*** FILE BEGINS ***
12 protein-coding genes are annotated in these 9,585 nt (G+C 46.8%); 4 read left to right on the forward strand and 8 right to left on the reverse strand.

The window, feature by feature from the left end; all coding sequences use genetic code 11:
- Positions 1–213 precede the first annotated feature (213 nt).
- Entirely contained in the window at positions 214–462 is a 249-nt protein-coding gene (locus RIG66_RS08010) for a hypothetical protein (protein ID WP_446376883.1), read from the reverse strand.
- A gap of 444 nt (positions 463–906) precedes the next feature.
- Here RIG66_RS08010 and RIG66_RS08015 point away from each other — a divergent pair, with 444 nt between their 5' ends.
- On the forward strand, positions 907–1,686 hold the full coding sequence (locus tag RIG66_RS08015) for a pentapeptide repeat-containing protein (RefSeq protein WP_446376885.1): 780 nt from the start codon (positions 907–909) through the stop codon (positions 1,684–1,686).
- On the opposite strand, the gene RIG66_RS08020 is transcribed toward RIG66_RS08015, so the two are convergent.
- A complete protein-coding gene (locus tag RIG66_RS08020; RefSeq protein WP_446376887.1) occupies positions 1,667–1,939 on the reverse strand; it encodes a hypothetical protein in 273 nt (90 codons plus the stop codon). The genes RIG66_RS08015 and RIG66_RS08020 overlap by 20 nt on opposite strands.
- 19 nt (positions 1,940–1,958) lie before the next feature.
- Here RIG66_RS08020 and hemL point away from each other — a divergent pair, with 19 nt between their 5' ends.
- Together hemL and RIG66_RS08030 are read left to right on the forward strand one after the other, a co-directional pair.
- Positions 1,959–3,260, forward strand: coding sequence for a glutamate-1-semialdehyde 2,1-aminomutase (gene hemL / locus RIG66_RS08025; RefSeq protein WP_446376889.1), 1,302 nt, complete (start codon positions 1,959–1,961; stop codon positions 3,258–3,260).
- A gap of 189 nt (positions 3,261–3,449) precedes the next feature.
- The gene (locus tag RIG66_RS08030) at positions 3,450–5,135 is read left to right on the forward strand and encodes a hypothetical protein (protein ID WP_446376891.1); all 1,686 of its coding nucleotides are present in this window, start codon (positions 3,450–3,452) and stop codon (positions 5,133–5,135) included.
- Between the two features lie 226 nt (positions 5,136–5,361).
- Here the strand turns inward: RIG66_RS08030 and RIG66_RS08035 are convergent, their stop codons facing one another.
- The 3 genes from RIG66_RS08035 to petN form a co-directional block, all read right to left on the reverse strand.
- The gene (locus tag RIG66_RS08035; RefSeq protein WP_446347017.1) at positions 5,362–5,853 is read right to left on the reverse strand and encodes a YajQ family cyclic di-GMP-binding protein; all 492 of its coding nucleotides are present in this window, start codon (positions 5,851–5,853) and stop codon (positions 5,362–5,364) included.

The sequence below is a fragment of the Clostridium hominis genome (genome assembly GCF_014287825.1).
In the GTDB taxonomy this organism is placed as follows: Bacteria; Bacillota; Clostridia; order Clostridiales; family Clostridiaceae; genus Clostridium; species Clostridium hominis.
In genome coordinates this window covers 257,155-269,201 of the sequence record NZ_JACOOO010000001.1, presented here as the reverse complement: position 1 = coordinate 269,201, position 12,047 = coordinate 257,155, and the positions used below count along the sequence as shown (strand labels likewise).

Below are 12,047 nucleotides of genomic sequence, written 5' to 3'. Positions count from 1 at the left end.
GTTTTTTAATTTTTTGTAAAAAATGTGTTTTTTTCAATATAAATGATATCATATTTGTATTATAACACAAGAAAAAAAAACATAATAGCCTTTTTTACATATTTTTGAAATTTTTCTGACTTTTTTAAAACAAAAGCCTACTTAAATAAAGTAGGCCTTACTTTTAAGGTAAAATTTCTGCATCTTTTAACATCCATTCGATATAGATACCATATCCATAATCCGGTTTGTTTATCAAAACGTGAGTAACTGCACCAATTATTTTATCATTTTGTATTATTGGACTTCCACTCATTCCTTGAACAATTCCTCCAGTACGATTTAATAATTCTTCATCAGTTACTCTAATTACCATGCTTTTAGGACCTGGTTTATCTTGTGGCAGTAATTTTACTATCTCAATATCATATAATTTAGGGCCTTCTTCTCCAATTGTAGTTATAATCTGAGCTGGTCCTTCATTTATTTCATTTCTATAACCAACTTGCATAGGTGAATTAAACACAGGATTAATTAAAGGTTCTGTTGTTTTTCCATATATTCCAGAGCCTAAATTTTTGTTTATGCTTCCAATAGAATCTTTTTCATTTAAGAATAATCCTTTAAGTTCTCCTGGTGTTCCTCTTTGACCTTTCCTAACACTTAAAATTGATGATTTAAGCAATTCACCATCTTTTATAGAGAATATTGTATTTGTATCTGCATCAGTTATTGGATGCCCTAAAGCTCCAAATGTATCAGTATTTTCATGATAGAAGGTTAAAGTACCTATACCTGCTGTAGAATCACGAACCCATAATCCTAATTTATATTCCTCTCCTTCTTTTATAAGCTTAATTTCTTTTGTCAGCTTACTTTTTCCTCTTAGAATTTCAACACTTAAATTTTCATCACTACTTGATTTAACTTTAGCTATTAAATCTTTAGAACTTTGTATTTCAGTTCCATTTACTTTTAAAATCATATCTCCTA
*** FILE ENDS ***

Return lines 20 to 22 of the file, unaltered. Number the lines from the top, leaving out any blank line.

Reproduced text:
The sequence below is a fragment of the Clostridium hominis genome (genome assembly GCF_014287825.1).
In the GTDB taxonomy this organism is placed as follows: Bacteria; Bacillota; Clostridia; order Clostridiales; family Clostridiaceae; genus Clostridium; species Clostridium hominis.
In genome coordinates this window covers 257,155-269,201 of the sequence record NZ_JACOOO010000001.1, presented here as the reverse complement: position 1 = coordinate 269,201, position 12,047 = coordinate 257,155, and the positions used below count along the sequence as shown (strand labels likewise).